Hello. Come on in. The daddy writes about current events, literature, music and, once in a while, drops something on you from back in the day to make you pause and ponder, stop and stare, and begin to wonder. Who knows? You may start to pace the floor, shake your head from side to side, then fall down on bended knees in a praying position and cry, "Lawd, have mercy! What is this world coming to?" Check yourself! But this blog is NOT about the daddy. It's about you: your boos, your fam, your hood, your country...our hopes and dreams of a better tomorrow. So let's make a pact: the daddy will put it on the track if you'll chase it down and hit him back. Together, we can definitely take it to another level. Shall we?"

Thursday, May 22, 2008

Thinking About Malcolm X

Listen up. The daddy's got a confession to make. Okay, two confessions, both related. First, the daddy is feeling lazy. He doesn't want to do anything in particular. Second, he only wants to sit on his living-room couch and think about Malcolm X, the man who was called Minister Malcolm by some back in the day, the man I still call Minister Malcolm now.

No, the daddy never met him. Never got to see him, But, as a kid, the daddy belonged to the religious sect that he made into a powerful national force in the United States, The Nation of Islam. It was an institution with which to be reckoned n the 1960's.

No, the daddy was no leader in the group. In fact, the daddy was kicked out of the group for reading Minister Malcolm's book, "The Autobiography of Malcolm X." You see, the daddy was a kid and didn't know about this war going on inside the Nation of Islam between the brothers and sisters who were loyal to late Honorable Elijah Muhammad and those who were loyal to Minister Malcolm, even though Minister Malcolm was dead by that time. But after finishing the book, after speaking to present and former members from both sides, the daddy lost faith in the leadership of The Nation of Islam, never asked to be reinstated, and left the organization for good.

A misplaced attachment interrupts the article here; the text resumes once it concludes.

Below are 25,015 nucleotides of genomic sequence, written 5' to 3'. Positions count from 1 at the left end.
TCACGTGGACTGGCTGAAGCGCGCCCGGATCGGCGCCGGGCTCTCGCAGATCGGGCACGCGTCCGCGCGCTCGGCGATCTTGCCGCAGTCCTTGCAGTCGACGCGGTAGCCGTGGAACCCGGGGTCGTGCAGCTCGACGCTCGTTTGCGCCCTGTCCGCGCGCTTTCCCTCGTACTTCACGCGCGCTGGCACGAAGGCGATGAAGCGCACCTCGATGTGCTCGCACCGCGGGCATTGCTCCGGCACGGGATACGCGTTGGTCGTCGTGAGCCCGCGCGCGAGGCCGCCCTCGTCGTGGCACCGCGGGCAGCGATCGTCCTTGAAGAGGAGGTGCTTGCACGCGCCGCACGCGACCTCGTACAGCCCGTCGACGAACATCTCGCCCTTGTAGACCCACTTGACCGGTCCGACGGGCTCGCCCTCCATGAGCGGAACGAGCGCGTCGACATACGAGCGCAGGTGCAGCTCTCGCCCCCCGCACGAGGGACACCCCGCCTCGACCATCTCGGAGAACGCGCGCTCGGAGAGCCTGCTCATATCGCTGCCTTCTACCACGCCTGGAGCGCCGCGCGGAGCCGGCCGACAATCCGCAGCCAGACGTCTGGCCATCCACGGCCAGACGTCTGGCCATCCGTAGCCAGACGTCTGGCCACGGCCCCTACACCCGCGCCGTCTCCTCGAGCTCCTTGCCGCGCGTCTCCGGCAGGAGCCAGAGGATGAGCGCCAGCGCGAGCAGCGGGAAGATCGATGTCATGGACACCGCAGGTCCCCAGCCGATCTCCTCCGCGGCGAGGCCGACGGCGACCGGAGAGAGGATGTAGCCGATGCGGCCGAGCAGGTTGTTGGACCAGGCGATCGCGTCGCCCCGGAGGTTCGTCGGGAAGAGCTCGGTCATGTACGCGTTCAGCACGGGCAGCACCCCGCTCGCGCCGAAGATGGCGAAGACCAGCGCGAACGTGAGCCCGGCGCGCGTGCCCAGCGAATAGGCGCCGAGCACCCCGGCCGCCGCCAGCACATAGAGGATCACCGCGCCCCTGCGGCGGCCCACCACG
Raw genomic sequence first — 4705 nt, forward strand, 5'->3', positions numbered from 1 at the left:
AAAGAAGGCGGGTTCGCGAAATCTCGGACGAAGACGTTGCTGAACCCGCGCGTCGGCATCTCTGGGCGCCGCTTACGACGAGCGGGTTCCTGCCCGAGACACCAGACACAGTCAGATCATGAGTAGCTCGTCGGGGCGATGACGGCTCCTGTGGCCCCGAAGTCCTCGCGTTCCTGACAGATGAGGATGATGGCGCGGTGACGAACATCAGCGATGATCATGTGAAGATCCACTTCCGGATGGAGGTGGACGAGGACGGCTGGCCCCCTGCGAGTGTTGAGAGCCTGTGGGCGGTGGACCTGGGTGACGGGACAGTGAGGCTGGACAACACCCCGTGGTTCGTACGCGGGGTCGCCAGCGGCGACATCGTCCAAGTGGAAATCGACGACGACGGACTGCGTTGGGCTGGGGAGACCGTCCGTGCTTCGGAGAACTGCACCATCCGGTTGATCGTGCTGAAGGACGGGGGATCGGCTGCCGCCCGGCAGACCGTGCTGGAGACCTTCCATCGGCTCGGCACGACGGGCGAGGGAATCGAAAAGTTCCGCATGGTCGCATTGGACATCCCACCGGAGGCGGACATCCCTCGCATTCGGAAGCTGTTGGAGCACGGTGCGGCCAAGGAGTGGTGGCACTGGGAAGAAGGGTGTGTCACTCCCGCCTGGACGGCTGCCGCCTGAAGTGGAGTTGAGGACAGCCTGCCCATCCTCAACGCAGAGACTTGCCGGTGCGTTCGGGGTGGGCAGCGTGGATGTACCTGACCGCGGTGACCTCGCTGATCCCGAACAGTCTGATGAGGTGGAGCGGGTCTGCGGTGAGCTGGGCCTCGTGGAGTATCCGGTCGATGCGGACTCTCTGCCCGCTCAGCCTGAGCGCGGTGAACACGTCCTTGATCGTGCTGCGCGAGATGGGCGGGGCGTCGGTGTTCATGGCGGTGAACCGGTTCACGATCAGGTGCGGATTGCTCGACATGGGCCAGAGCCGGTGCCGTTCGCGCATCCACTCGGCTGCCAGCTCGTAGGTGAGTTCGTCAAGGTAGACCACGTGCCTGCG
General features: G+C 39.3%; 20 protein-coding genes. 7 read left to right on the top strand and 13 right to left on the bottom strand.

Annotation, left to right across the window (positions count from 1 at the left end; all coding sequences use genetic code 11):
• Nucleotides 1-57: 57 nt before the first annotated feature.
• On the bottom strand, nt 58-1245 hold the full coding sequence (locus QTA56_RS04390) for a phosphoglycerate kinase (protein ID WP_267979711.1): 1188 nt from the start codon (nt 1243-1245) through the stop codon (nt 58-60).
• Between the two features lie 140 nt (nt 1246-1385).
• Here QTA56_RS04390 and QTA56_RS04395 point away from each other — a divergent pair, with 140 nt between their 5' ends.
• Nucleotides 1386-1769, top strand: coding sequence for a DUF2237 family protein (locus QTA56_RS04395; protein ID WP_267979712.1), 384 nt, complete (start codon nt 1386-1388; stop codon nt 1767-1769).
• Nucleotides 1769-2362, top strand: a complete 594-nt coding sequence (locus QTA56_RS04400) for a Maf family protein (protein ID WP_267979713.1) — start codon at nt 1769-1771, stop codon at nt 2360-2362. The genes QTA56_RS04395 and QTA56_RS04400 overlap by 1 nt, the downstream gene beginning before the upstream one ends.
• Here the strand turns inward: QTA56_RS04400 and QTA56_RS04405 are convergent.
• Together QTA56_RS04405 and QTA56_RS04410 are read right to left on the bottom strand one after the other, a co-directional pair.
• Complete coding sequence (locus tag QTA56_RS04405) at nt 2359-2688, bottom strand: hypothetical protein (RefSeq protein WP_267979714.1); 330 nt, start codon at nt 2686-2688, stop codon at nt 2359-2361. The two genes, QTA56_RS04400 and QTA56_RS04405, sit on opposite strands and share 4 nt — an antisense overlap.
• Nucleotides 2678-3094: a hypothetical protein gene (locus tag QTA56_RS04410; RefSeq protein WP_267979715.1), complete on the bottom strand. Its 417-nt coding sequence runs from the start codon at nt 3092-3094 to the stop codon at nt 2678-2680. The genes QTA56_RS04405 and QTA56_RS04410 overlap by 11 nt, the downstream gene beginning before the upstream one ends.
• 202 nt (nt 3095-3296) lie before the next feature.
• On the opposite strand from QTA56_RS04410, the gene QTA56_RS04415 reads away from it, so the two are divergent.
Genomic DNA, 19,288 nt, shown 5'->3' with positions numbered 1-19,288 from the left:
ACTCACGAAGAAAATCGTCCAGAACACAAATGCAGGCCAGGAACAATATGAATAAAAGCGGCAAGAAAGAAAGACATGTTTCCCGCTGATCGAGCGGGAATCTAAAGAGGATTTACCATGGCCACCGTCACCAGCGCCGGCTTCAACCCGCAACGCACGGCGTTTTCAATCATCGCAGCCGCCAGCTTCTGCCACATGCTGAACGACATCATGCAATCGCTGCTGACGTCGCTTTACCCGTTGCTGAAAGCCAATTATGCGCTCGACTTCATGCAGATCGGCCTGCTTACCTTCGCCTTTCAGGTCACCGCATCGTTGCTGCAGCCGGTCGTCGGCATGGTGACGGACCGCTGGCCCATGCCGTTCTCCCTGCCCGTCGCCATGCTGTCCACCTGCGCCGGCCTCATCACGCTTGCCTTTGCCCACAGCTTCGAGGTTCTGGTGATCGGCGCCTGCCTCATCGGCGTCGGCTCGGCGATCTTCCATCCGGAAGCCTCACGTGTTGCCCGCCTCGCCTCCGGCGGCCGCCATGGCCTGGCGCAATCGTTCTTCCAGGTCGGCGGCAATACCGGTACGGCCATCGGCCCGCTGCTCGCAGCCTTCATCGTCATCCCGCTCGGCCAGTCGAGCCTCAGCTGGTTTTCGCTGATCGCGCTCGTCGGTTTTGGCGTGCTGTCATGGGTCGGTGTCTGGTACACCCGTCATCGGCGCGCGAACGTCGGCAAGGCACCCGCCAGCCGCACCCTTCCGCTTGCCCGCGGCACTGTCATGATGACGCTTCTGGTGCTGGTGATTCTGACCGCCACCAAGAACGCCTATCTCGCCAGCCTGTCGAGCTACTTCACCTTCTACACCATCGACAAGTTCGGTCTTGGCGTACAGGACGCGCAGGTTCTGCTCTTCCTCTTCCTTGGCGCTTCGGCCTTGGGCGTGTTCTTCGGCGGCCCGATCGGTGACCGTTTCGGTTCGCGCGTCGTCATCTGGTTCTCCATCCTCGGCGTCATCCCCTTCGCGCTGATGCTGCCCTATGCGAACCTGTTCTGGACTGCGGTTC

Why? Because brothers and sister told him something that he could not ignore or wish away: that Minister Malcolm was too honest, too committed to black people, and too disappointed in the immoral behavior of the late Honorable Elijah Muhammad, his mentor and substitute father, to keep his mouth shut about the corruption and immorality going on at the top levels of the Nation of Islam at that time-- that Minister Malcolm had to die, because he was too dedicated and knew too much. I left, because I believed them.